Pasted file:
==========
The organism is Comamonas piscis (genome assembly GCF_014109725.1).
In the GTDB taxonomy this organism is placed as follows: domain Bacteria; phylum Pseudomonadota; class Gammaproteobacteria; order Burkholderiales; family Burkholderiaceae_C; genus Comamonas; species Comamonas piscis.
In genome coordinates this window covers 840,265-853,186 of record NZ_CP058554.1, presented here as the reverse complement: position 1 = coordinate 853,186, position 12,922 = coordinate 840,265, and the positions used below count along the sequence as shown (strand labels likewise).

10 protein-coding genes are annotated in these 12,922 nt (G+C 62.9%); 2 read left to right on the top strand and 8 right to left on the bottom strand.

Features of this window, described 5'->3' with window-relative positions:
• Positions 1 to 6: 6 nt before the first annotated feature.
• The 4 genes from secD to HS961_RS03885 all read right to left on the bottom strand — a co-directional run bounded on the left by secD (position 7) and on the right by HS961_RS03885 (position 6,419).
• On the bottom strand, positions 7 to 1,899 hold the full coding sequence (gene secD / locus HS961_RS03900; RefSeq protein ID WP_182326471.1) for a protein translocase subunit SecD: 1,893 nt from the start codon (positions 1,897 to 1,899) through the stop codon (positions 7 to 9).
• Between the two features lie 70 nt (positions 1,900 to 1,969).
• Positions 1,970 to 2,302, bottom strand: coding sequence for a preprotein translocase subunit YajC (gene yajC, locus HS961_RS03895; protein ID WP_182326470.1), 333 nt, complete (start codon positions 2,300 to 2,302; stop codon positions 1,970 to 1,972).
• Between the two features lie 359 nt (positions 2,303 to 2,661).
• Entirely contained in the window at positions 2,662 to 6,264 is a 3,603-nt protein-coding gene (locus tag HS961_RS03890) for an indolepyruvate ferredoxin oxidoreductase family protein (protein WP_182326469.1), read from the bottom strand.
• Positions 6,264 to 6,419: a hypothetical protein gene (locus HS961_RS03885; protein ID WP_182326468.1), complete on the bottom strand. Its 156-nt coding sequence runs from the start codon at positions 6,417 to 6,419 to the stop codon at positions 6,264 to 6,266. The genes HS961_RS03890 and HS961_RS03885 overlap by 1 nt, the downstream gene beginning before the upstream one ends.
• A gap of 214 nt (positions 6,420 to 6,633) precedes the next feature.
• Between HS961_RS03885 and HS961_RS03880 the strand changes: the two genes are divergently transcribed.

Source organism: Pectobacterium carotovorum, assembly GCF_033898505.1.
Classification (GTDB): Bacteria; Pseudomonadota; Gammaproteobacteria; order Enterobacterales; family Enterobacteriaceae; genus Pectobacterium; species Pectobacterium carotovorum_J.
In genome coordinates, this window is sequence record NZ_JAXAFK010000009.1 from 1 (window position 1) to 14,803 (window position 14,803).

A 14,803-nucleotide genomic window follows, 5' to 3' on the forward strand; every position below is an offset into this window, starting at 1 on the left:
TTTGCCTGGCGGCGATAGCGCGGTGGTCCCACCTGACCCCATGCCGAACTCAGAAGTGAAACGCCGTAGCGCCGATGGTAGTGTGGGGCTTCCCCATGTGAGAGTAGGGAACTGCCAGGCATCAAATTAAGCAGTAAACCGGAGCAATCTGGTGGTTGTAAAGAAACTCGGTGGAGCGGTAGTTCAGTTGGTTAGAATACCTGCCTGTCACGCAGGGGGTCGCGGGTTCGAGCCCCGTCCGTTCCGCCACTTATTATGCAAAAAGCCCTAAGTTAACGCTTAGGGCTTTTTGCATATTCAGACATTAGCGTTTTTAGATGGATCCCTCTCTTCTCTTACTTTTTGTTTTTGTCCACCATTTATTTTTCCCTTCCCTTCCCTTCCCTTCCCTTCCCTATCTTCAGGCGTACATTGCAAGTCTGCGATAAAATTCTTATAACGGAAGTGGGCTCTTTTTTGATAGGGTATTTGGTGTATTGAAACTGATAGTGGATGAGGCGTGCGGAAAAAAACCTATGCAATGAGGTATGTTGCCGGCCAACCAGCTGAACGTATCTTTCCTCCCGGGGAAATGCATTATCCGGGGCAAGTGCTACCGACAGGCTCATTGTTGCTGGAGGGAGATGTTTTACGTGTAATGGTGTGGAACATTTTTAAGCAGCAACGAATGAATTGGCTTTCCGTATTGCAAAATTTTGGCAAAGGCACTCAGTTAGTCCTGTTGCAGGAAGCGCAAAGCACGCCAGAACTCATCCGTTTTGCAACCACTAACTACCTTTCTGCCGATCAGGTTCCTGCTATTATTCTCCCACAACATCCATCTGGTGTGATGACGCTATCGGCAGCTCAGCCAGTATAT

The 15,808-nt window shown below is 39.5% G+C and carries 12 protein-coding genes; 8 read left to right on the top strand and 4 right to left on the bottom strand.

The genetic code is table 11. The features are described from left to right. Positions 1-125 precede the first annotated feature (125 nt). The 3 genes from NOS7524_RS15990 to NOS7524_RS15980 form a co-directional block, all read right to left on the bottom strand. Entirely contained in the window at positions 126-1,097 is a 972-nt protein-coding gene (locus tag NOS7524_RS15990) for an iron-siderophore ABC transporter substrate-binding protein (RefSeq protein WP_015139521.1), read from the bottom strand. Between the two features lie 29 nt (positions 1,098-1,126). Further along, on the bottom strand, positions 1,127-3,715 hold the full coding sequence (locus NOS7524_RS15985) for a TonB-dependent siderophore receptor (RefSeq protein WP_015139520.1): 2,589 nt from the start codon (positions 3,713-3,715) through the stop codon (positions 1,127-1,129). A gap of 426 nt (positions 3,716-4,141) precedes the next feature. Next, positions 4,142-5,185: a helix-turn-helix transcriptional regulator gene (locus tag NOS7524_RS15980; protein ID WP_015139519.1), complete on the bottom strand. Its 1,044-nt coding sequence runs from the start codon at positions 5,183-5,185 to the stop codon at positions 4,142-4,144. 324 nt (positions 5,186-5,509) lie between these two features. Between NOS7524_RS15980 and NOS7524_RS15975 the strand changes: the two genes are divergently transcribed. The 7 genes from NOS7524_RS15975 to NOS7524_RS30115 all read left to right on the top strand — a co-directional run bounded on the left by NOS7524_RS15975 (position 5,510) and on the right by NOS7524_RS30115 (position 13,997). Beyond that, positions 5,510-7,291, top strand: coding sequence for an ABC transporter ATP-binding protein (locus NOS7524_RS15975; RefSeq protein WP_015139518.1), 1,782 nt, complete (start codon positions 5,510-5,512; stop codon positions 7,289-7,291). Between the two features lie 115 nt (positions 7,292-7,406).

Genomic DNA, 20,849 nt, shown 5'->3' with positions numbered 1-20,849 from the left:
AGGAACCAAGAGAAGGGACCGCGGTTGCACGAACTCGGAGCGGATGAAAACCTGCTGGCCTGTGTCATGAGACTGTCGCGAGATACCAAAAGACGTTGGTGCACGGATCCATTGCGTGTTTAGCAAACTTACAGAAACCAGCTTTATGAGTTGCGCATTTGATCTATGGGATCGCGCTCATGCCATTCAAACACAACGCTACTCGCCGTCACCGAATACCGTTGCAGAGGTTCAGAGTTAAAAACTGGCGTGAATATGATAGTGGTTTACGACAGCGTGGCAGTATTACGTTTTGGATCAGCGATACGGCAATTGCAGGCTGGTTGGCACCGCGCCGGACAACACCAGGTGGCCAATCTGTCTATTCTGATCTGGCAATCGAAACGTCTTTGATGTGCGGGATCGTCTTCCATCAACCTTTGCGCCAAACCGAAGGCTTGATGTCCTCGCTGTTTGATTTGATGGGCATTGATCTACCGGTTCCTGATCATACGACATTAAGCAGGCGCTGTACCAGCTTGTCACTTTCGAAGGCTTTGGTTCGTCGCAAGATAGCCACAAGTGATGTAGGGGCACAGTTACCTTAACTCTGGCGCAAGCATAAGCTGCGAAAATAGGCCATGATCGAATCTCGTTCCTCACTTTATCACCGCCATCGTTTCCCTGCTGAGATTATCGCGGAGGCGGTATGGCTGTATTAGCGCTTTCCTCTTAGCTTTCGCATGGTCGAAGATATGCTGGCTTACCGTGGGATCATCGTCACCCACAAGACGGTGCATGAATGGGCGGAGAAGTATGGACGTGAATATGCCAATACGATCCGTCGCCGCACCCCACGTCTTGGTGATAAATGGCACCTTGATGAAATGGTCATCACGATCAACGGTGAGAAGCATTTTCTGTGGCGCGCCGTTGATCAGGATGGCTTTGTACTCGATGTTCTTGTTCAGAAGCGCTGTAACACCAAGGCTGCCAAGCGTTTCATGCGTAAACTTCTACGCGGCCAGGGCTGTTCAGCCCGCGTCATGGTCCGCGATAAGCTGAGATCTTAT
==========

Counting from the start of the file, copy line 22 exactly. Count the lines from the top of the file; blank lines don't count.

The genetic code is table 11. The features are described from left to right. Positions 1-125 precede the first annotated feature (125 nt). The 3 genes from NOS7524_RS15990 to NOS7524_RS15980 form a co-directional block, all read right to left on the bottom strand. Entirely contained in the window at positions 126-1,097 is a 972-nt protein-coding gene (locus tag NOS7524_RS15990) for an iron-siderophore ABC transporter substrate-binding protein (RefSeq protein WP_015139521.1), read from the bottom strand. Between the two features lie 29 nt (positions 1,098-1,126). Further along, on the bottom strand, positions 1,127-3,715 hold the full coding sequence (locus NOS7524_RS15985) for a TonB-dependent siderophore receptor (RefSeq protein WP_015139520.1): 2,589 nt from the start codon (positions 3,713-3,715) through the stop codon (positions 1,127-1,129). A gap of 426 nt (positions 3,716-4,141) precedes the next feature. Next, positions 4,142-5,185: a helix-turn-helix transcriptional regulator gene (locus tag NOS7524_RS15980; protein ID WP_015139519.1), complete on the bottom strand. Its 1,044-nt coding sequence runs from the start codon at positions 5,183-5,185 to the stop codon at positions 4,142-4,144. 324 nt (positions 5,186-5,509) lie between these two features. Between NOS7524_RS15980 and NOS7524_RS15975 the strand changes: the two genes are divergently transcribed. The 7 genes from NOS7524_RS15975 to NOS7524_RS30115 all read left to right on the top strand — a co-directional run bounded on the left by NOS7524_RS15975 (position 5,510) and on the right by NOS7524_RS30115 (position 13,997). Beyond that, positions 5,510-7,291, top strand: coding sequence for an ABC transporter ATP-binding protein (locus NOS7524_RS15975; RefSeq protein WP_015139518.1), 1,782 nt, complete (start codon positions 5,510-5,512; stop codon positions 7,289-7,291). Between the two features lie 115 nt (positions 7,292-7,406).